Bethany Alhaidari, was born to a close-knit family in Seattle. Her family moved to Wenatchee when she was a child, and she graduated from Cashmere High School. She decided from a young age that her role in this life is to be curious about the world.
Alhaidari’s curiosity sprouted into passion when she started undergraduate studies in sociology at Central Washington University. Her tenacity for learning navigated her through her studies and into a life of travel. Alhaidari studied Middle Eastern & Islamic studies at American University in Paris. She earned a Ph.D. in International Human Rights Law at the University of Galway in Ireland. She recently completed her Master of Laws at the University of Washington in Seattle.
She has explored worldwide cultures as both a teacher and student. She had opportunities to listen to journalists, activists, lawyers, professionals, and brilliant academics. She has worked as a case manager out of Washington DC, advocating for wrongfully detained prisoners and their freedom. She was also a Senior Fellow on human trafficking, where she sought innovative solutions to combat the worst of human rights violations. She learned from the impoverished and the most fortunate as they shared their stories of autocracies that often get forgotten in the shuffle of our loud world.
Preventing and finding justice for these autocracies was the core of what Alhaidari studied and has become the core of the future she believes in. She believes that people should not be suffering at the hand of preventable violence. Alhaidari experienced this suffering firsthand in an oppressive and patriarchal system. While residing in Saudi Arabia, Alhaidari went through a divorce and custody battle that did not award her equal legal rights, for simply being a woman. This discrimination ultimately left Alhaidari unable to leave the county. She was left silenced and without options. However bleak the outlook, Bethany faced these injustices head-on.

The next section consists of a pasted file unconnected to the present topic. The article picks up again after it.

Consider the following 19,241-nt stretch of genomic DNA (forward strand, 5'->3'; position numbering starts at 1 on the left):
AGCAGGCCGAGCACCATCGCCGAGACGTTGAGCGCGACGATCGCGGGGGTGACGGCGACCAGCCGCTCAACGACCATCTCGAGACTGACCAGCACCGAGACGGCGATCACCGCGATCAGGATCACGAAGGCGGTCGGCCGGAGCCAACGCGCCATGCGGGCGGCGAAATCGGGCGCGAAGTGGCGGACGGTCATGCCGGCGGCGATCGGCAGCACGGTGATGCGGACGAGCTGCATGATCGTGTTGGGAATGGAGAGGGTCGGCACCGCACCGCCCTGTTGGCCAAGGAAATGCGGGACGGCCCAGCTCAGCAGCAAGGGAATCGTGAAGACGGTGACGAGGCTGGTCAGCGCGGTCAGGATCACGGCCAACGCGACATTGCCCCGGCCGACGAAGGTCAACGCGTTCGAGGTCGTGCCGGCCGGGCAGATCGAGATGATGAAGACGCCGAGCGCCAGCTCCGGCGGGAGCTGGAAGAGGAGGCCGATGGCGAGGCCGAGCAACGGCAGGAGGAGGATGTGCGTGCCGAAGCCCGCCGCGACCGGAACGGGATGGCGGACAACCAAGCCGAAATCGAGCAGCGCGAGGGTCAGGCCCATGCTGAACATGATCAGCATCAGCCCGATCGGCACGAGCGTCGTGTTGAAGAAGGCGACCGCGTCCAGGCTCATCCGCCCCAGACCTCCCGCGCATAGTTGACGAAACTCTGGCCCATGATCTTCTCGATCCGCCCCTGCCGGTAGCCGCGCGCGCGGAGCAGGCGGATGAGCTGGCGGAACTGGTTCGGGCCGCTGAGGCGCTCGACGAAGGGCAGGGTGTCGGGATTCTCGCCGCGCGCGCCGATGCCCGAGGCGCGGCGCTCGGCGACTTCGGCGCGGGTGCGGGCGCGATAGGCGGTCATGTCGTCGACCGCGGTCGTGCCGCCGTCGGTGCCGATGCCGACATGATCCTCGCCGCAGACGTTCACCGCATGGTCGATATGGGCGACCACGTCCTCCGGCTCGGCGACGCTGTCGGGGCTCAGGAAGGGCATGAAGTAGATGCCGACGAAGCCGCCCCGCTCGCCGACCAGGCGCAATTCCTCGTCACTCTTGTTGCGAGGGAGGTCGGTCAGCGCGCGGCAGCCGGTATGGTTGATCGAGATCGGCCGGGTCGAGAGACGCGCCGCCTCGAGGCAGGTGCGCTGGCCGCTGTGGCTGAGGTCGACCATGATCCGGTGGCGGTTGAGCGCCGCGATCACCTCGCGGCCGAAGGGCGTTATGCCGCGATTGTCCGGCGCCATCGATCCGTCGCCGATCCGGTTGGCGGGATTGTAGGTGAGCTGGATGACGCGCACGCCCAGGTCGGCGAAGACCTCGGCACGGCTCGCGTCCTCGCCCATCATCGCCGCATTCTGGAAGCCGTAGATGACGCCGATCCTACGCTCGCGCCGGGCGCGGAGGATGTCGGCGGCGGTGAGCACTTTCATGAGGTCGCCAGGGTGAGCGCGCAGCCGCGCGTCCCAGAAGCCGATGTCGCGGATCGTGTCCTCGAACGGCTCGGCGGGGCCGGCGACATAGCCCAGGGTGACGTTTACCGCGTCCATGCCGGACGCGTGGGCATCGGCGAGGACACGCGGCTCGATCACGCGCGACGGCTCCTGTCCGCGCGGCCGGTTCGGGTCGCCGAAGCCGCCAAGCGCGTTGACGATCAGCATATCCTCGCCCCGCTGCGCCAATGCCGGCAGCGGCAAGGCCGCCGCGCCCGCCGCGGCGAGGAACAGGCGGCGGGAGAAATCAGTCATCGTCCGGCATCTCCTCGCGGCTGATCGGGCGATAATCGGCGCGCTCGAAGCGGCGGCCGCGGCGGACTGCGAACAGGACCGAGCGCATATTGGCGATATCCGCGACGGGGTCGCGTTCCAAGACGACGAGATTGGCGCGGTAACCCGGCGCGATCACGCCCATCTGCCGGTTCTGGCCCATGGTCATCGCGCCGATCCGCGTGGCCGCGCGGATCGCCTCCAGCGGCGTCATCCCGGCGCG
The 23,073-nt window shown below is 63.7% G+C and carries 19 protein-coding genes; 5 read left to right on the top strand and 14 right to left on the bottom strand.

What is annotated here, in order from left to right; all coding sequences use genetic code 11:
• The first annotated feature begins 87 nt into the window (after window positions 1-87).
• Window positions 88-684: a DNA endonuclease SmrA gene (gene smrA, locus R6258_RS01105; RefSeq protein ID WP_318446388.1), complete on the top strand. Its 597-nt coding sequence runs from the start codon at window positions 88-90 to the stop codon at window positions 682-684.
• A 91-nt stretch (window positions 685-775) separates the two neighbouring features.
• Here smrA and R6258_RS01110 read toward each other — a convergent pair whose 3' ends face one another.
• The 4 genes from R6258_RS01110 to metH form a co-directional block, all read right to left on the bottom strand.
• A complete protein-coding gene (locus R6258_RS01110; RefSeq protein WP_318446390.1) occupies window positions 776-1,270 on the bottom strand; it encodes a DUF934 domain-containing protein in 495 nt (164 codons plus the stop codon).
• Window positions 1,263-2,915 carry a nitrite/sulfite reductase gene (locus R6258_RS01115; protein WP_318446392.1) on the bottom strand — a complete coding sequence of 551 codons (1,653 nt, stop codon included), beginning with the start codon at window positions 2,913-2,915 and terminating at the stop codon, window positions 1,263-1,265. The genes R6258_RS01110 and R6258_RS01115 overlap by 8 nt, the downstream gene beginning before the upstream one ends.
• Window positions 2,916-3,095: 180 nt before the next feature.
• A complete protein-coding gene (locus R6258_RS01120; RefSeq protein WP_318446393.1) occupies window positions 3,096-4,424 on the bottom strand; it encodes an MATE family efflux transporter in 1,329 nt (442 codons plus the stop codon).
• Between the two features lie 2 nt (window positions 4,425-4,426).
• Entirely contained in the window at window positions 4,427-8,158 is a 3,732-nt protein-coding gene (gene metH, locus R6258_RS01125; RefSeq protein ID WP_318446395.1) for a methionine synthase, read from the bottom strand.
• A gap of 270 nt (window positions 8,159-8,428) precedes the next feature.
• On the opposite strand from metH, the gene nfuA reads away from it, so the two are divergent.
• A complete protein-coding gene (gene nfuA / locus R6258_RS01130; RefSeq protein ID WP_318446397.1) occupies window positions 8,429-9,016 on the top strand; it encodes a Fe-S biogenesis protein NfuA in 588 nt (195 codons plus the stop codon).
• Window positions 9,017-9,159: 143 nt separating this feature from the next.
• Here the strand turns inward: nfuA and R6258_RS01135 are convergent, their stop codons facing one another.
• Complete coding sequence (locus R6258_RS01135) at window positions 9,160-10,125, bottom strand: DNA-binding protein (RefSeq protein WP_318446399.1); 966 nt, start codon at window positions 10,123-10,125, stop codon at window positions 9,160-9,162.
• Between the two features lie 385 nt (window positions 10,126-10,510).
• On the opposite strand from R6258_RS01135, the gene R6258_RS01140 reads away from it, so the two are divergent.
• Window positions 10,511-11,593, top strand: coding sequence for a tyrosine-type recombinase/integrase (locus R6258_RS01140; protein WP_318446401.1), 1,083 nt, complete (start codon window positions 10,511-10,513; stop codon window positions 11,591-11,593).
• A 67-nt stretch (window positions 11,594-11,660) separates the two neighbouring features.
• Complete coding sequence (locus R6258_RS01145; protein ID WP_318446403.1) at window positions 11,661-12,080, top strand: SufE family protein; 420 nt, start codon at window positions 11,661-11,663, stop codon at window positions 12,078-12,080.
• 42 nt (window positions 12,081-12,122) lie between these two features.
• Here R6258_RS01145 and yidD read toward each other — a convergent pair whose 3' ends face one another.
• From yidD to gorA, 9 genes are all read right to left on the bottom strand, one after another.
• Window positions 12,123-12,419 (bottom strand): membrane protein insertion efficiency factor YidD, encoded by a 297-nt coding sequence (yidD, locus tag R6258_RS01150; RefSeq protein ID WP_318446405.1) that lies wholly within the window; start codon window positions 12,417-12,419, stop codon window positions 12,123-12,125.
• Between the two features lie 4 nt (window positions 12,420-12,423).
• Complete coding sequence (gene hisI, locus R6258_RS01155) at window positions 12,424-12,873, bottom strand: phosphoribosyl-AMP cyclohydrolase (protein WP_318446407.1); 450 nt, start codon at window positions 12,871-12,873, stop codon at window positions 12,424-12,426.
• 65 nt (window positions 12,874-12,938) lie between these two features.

In 2019, the New York Times ran her story. It caught the attention of students, human rights activists, lawyers, and even the United Nations, who all advocated for Alhaidari. Through her bravery and determination, Alhaidari and her daughter were able to return safely to Seattle in December 2020. In her 2022 UW School of Law Commencement speech, Alhaidari said, “Washington State, because of the people, because of our community, because of the lawmakers, eventually became a haven of justice for me.”
As the new Executive Director, Alhaidari will make SAGE the same type of haven of justice for members of this community. By developing a culture of growth, she plans to elevate SAGE to a leader at the table for advancing social justice in Chelan and Douglas counties. She knows SAGE has an important role in helping people in crisis and believes it can do more. With experience and determination, Alhaidari plans to find ways SAGE can generate support and policies that prevent violence from happening in the first place.
Knowledge and a voice are the two most powerful tools to enact positive change in this world. Bethany Alhaidari has both.